kak at max.ee.lsu.edu
kak at max.ee.lsu.edu
Wed Jan 27 15:19:48 UTC 1993
Several colleagues have urged me to announce on this network
the discovery of an astronomical code in the Rigveda.
Several papers on this code are in the process of publication.
Two papers that have just appeared in print are:
Subhash Kak, "Astronomy of the Vedic altars and the Rigveda",
Mankind Quarterly, vol 33, 1992, pp. 43-55.
Subhash Kak, "Astronomy in the Shatapatha Brahmana", Indian J. of
the History of Science, vol. 28, 1993, pp. 14-33.
I shall give the exact references of the other papers in the series
as soon as they appear in print in the various scholarly journals.
The Rigveda has been studied extensively in the West for more than
a hundred years (and it has been studied for centuries in India) but
no one had suspected that an astronomical code existed in the
organization of the book. This decipherment is based on several
pieces of interlocking evidence within the organization,
as well as corroborating evidence from other ancient texts.
The decipherment shows that the Vedic Indians were keen observers
and they had determined that the sun was 108 sun-diameters away
from the earth and the moon was 108 moon-diameters away from the earth.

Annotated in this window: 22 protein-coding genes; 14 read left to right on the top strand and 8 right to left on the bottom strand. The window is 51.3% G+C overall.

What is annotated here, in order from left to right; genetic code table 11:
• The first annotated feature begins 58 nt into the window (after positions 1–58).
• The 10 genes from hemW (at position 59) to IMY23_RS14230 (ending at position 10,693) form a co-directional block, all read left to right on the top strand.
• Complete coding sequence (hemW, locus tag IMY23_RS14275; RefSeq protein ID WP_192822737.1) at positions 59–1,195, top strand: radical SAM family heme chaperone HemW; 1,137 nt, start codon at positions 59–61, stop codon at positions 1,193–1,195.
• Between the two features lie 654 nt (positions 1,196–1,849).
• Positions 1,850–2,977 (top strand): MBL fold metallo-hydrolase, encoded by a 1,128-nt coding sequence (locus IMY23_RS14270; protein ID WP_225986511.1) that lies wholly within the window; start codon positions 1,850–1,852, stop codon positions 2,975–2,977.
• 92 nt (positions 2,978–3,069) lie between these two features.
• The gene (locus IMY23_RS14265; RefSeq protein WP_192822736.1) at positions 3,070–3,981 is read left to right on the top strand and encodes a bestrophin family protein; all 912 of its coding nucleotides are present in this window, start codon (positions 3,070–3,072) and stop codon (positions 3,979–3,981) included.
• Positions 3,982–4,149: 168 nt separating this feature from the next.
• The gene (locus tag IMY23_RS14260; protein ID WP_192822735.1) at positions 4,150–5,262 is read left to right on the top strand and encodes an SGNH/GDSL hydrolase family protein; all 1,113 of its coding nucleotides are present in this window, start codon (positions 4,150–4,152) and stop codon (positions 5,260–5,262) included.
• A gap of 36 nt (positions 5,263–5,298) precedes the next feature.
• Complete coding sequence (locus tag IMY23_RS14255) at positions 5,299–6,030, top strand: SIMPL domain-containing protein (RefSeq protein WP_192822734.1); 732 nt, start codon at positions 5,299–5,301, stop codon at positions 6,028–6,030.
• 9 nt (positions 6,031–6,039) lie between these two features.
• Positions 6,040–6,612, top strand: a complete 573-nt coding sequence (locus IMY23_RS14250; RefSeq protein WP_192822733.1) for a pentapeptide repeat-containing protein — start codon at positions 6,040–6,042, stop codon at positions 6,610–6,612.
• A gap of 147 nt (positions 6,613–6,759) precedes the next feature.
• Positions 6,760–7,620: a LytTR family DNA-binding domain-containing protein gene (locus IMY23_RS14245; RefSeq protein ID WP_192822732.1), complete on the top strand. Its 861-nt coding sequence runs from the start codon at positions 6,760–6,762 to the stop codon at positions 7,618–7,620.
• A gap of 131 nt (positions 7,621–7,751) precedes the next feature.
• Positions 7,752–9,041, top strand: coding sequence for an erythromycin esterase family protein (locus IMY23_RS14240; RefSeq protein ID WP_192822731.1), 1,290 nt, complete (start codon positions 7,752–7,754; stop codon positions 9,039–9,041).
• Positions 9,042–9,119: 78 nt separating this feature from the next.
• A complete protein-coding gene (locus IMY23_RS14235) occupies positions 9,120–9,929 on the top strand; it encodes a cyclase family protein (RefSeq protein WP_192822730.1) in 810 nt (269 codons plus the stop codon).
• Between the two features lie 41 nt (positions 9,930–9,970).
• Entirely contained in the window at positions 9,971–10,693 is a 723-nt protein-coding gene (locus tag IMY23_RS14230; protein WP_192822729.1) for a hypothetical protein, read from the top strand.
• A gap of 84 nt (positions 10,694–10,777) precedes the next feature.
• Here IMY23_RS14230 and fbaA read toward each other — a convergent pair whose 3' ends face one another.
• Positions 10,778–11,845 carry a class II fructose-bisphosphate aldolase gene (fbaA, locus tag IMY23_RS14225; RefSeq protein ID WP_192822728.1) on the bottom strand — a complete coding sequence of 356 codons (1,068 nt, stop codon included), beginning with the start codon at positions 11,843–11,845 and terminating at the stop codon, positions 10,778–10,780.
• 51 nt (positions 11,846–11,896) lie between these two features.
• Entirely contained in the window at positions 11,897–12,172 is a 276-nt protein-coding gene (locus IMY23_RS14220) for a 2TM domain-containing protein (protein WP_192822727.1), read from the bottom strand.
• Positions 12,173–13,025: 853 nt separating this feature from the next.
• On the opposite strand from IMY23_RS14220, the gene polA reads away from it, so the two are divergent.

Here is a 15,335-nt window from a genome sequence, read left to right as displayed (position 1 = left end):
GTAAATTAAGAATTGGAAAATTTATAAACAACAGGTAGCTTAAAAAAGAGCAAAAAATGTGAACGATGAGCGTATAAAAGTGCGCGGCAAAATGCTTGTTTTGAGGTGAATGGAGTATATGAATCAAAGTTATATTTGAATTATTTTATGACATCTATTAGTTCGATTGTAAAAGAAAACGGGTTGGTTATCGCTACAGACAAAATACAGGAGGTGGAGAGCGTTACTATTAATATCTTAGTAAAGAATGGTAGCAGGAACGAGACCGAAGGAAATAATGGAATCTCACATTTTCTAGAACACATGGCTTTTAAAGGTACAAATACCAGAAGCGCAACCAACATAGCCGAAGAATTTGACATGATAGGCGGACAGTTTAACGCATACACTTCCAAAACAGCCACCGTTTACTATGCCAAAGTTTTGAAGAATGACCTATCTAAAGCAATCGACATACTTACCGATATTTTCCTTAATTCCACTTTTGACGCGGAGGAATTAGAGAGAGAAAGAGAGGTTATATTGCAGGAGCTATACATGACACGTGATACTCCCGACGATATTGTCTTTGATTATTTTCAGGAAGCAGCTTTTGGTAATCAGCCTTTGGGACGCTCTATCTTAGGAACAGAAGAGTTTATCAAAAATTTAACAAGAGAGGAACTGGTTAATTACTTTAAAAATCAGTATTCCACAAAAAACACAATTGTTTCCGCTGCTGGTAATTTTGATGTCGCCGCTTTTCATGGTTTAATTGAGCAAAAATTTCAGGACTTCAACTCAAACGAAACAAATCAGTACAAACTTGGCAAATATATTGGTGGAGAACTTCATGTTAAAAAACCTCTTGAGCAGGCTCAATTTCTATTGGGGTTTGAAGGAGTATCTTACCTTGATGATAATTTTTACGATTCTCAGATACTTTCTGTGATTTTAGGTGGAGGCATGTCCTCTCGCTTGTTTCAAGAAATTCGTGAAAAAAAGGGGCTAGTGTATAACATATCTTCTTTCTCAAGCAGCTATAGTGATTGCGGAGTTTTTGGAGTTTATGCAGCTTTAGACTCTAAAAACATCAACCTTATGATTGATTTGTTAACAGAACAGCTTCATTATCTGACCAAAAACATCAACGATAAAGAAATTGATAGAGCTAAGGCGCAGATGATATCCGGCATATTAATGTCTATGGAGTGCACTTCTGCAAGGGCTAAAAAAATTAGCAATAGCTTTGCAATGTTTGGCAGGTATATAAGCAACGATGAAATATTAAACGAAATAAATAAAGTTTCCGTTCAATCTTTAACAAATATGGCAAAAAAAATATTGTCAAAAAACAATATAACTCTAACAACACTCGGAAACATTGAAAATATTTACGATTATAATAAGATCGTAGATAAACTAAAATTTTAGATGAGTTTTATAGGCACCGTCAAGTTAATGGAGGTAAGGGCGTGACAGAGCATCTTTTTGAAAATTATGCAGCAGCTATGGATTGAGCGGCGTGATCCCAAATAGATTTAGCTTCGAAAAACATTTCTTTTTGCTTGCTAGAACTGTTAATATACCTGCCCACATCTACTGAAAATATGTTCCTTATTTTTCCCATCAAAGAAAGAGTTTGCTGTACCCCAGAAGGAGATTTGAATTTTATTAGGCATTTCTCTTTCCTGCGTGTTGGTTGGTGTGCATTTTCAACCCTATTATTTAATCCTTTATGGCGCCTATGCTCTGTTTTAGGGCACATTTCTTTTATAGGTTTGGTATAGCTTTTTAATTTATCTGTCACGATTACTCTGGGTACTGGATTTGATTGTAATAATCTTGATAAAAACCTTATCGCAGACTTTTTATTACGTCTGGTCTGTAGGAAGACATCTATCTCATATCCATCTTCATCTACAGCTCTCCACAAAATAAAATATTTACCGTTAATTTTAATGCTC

They reconciled the solar and the lunar years through a 95 year
correction cycle. This means that their solar year was equal
to 365.24675 days which is a remarkably accurate value.
They were also interested in many abstract properties of numbers.
This work also suggests that the astronomical code was forgotten
in India about 3000 years ago. This provides a time-marker to
determine the age of composition of
many ancient books that explicitly use this astronomical code.
Figuratively, the decipherment provides a new Rosetta
stone to study the Rigveda which is like a Stonehenge in text.
Other scholars have expressed great excitement with characterization of
this work in terms such as `revolutionary' and `monumental'.
The discovery of the astronomical code of the Rigveda
implies that the traditional view that Vedic knowledge has
three aspects, namely the cosmos, the nature, and the man
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